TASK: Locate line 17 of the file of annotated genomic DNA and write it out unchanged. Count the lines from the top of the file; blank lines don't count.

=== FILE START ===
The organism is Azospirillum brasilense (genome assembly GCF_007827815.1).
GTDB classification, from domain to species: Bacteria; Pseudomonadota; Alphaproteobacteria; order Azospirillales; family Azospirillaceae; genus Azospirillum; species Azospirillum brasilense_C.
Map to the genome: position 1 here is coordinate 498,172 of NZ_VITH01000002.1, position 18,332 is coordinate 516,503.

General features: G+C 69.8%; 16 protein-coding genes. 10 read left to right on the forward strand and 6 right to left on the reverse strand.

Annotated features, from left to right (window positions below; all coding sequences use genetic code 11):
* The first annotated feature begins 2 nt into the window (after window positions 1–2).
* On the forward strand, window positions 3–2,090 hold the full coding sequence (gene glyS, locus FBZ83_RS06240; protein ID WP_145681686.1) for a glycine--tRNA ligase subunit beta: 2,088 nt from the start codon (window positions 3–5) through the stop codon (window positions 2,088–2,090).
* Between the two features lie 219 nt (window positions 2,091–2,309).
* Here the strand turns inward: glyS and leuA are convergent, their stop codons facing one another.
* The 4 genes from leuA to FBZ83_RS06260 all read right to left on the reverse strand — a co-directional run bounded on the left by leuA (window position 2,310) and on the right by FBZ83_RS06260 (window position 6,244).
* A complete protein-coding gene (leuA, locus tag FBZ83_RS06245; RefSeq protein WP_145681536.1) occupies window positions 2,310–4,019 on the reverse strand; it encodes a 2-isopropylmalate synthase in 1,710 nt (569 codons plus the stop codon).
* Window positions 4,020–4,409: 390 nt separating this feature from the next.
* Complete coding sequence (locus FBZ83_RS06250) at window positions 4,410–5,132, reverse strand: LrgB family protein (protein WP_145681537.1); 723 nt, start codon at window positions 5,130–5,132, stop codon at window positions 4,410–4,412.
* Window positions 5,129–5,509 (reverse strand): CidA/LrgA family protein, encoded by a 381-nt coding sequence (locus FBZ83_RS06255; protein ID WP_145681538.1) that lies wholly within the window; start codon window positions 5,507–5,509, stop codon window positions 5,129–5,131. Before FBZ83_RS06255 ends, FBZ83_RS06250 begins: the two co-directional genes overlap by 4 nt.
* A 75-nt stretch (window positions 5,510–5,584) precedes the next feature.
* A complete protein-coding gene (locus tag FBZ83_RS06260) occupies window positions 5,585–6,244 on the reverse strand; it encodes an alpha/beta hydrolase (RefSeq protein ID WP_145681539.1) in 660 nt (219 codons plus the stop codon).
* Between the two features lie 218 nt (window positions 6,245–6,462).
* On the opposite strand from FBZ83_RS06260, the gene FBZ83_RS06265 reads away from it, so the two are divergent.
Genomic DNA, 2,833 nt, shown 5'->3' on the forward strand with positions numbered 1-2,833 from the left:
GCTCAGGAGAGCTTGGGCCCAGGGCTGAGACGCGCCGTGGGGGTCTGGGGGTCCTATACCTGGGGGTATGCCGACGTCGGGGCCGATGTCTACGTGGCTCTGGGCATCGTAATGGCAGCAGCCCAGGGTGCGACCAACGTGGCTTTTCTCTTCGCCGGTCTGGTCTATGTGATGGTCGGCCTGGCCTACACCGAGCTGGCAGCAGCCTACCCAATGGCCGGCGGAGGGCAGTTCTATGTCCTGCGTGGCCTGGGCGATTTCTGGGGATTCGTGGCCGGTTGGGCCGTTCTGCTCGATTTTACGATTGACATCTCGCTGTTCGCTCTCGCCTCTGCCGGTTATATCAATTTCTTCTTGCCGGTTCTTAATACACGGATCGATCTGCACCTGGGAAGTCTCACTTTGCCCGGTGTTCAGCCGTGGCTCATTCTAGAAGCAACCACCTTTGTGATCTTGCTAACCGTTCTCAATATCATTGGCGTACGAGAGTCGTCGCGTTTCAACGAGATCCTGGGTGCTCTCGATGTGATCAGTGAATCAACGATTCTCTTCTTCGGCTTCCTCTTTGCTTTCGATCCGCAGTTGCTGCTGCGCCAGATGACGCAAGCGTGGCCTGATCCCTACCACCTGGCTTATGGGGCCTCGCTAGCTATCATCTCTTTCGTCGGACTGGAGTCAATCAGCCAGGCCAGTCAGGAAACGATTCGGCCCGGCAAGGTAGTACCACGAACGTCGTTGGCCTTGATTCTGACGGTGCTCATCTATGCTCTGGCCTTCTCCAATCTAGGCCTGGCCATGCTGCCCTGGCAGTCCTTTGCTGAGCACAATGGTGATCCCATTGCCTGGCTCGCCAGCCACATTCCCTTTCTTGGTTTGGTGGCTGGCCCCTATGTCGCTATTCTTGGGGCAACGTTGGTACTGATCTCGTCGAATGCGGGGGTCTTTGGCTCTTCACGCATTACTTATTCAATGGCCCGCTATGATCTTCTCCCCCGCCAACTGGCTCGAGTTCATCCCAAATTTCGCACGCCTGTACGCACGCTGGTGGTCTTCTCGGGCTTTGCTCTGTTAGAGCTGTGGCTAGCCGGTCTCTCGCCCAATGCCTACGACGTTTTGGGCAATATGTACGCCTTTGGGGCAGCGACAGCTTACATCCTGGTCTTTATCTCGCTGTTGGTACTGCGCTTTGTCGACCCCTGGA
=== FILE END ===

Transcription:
* Between the two features lie 218 nt (window positions 6,245–6,462).